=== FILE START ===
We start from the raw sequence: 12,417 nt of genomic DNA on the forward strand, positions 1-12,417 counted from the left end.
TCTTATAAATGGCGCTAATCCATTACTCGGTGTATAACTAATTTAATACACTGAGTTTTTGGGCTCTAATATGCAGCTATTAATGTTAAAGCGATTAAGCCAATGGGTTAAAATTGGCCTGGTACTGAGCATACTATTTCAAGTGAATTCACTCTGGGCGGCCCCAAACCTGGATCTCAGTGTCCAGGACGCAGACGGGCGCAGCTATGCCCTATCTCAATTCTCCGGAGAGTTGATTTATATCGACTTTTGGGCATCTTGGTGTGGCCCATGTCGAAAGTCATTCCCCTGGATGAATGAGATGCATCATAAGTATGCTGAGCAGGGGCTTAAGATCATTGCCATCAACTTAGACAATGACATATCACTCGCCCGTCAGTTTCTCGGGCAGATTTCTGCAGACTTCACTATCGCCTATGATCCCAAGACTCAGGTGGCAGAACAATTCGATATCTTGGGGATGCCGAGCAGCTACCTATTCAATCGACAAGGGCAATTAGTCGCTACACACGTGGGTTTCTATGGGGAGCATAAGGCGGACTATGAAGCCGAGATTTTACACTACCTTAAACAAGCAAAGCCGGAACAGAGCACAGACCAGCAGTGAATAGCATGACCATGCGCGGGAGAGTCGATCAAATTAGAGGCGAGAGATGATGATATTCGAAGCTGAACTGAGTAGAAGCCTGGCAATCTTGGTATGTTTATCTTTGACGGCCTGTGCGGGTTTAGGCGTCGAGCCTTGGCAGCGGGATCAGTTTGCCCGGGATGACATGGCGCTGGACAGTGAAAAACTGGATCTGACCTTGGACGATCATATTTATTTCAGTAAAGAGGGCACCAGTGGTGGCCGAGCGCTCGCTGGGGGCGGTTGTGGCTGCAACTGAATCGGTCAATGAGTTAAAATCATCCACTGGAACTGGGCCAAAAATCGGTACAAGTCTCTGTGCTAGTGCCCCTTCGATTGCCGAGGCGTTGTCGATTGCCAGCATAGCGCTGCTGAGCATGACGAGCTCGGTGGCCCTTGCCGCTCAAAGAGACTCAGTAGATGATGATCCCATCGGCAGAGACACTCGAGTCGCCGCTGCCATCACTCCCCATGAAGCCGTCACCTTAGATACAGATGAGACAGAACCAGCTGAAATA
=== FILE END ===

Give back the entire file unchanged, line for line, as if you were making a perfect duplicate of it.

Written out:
We start from the raw sequence: 12,417 nt of genomic DNA on the forward strand, positions 1-12,417 counted from the left end.
TCTTATAAATGGCGCTAATCCATTACTCGGTGTATAACTAATTTAATACACTGAGTTTTTGGGCTCTAATATGCAGCTATTAATGTTAAAGCGATTAAGCCAATGGGTTAAAATTGGCCTGGTACTGAGCATACTATTTCAAGTGAATTCACTCTGGGCGGCCCCAAACCTGGATCTCAGTGTCCAGGACGCAGACGGGCGCAGCTATGCCCTATCTCAATTCTCCGGAGAGTTGATTTATATCGACTTTTGGGCATCTTGGTGTGGCCCATGTCGAAAGTCATTCCCCTGGATGAATGAGATGCATCATAAGTATGCTGAGCAGGGGCTTAAGATCATTGCCATCAACTTAGACAATGACATATCACTCGCCCGTCAGTTTCTCGGGCAGATTTCTGCAGACTTCACTATCGCCTATGATCCCAAGACTCAGGTGGCAGAACAATTCGATATCTTGGGGATGCCGAGCAGCTACCTATTCAATCGACAAGGGCAATTAGTCGCTACACACGTGGGTTTCTATGGGGAGCATAAGGCGGACTATGAAGCCGAGATTTTACACTACCTTAAACAAGCAAAGCCGGAACAGAGCACAGACCAGCAGTGAATAGCATGACCATGCGCGGGAGAGTCGATCAAATTAGAGGCGAGAGATGATGATATTCGAAGCTGAACTGAGTAGAAGCCTGGCAATCTTGGTATGTTTATCTTTGACGGCCTGTGCGGGTTTAGGCGTCGAGCCTTGGCAGCGGGATCAGTTTGCCCGGGATGACATGGCGCTGGACAGTGAAAAACTGGATCTGACCTTGGACGATCATATTTATTTCAGTAAAGAGGGCACCAGTGGTGGCCGAGCGCTCGCTGGGGGCGGTTGTGGCTGCAACTGAATCGGTCAATGAGTTAAAATCATCCACTGGAACTGGGCCAAAAATCGGTACAAGTCTCTGTGCTAGTGCCCCTTCGATTGCCGAGGCGTTGTCGATTGCCAGCATAGCGCTGCTGAGCATGACGAGCTCGGTGGCCCTTGCCGCTCAAAGAGACTCAGTAGATGATGATCCCATCGGCAGAGACACTCGAGTCGCCGCTGCCATCACTCCCCATGAAGCCGTCACCTTAGATACAGATGAGACAGAACCAGCTGAAATA